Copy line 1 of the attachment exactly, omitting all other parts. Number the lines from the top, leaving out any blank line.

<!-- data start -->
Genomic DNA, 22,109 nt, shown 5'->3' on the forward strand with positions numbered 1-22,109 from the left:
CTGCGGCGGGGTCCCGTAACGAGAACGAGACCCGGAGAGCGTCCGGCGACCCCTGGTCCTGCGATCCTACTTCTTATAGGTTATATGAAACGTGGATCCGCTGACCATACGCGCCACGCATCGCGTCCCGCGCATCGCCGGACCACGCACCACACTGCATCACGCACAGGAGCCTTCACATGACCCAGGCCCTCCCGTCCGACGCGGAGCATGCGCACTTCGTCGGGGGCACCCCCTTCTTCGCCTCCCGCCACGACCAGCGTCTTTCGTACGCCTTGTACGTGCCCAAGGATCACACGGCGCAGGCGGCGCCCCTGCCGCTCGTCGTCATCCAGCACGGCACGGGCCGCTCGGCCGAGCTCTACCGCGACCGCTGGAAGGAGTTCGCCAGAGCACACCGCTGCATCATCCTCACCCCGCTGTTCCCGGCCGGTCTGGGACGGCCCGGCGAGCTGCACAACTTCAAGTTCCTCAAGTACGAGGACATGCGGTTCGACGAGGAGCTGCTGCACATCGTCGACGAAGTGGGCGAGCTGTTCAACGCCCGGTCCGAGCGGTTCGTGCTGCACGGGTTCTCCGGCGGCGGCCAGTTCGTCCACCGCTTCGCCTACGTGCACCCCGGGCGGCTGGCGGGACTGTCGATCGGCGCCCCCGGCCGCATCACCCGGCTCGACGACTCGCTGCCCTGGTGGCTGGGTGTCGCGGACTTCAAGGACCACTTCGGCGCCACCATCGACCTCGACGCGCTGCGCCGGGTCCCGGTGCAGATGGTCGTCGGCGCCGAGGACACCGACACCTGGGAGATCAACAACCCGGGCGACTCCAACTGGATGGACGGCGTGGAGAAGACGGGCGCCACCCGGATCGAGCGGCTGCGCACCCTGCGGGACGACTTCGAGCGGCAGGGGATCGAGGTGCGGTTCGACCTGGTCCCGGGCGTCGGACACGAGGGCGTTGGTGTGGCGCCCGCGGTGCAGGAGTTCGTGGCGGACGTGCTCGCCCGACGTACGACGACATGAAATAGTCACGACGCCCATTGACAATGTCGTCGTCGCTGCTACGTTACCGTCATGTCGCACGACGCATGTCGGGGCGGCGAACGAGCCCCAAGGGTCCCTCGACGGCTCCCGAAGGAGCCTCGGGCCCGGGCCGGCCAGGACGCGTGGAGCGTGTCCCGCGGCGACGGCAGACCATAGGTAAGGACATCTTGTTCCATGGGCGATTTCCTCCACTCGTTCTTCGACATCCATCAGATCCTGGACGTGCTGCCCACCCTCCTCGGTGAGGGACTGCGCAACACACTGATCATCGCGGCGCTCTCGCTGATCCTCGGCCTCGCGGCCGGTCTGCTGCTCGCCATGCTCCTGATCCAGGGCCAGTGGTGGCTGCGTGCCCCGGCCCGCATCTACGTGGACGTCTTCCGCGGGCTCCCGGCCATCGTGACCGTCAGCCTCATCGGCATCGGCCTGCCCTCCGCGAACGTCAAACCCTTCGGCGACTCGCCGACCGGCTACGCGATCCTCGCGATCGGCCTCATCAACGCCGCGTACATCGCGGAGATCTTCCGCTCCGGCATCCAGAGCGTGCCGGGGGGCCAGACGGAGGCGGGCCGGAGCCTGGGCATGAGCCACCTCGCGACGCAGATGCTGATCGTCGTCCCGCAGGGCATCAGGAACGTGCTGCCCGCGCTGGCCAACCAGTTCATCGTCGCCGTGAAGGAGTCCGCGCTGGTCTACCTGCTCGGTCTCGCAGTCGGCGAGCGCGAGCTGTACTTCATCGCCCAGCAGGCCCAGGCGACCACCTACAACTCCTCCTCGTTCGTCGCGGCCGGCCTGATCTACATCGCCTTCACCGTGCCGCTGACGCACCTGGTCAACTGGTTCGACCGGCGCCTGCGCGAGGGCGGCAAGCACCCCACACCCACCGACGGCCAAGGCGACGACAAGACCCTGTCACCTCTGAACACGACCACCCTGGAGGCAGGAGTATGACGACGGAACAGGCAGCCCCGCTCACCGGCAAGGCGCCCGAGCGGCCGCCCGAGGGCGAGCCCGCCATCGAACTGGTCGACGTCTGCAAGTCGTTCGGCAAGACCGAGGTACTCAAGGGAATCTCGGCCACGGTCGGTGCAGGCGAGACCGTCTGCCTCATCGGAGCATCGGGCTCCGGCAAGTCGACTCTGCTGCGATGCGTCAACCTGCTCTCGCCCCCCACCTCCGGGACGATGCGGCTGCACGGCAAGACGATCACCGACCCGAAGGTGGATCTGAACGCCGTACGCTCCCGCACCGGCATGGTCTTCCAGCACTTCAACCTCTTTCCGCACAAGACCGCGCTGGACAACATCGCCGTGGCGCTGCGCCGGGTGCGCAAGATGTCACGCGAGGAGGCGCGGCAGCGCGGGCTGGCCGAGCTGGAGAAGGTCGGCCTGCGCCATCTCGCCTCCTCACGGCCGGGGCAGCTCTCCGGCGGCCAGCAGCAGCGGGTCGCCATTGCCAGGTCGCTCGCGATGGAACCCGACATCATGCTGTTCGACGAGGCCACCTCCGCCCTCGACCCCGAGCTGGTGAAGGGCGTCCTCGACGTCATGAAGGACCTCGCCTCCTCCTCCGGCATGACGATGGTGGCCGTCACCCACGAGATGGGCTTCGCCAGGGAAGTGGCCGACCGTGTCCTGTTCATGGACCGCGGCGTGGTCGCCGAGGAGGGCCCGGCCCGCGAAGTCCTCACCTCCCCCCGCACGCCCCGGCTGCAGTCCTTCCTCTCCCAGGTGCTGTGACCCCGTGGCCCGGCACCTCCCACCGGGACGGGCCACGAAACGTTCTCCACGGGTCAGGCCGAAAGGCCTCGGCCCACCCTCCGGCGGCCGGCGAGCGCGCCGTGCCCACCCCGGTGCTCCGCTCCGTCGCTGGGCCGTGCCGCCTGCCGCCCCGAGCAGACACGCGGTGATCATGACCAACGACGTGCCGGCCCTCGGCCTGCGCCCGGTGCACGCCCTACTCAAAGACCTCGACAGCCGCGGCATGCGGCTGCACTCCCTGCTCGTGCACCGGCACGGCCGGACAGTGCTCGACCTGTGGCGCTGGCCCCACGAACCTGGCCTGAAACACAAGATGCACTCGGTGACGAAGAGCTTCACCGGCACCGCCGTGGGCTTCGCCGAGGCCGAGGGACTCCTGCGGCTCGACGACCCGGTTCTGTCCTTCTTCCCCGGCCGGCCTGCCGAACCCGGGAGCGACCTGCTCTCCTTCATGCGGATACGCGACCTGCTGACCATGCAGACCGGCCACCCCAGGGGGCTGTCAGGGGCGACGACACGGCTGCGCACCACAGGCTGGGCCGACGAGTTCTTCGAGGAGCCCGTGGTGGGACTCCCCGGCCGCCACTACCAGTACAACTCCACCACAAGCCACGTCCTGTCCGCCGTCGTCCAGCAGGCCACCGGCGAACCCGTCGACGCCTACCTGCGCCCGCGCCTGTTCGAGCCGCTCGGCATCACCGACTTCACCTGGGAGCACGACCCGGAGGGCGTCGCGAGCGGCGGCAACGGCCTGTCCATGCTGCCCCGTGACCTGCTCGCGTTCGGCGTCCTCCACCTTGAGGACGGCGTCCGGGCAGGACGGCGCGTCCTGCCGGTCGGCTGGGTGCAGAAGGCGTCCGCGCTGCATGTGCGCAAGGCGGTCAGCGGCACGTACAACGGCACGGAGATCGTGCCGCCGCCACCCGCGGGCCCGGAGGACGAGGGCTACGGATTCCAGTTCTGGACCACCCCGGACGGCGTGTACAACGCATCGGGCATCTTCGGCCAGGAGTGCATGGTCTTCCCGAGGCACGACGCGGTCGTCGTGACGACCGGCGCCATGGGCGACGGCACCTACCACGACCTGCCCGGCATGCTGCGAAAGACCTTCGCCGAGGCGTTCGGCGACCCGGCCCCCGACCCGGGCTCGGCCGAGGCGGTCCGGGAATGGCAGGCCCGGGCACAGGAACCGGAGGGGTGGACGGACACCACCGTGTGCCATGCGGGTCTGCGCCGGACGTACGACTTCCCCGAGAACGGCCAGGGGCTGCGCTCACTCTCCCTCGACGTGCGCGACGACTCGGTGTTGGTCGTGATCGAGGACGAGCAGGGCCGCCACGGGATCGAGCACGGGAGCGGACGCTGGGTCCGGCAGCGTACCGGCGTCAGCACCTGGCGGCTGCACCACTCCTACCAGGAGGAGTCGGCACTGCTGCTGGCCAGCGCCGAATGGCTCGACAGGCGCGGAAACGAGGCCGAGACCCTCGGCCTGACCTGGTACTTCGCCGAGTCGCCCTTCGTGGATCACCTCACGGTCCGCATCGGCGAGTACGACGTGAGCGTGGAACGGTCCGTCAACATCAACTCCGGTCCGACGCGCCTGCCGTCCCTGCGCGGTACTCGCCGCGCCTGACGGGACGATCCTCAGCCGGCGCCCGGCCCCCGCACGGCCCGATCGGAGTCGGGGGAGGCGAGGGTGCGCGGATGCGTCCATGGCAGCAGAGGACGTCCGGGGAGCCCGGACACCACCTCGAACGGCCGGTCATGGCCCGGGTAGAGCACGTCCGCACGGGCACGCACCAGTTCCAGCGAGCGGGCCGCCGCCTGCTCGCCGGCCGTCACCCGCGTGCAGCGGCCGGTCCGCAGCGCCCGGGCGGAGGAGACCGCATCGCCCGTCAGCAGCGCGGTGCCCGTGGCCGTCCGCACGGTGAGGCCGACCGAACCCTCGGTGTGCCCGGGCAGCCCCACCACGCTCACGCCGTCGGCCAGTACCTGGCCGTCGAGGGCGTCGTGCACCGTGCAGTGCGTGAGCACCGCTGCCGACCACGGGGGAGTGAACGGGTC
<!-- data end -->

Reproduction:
Genomic DNA, 22,109 nt, shown 5'->3' on the forward strand with positions numbered 1-22,109 from the left: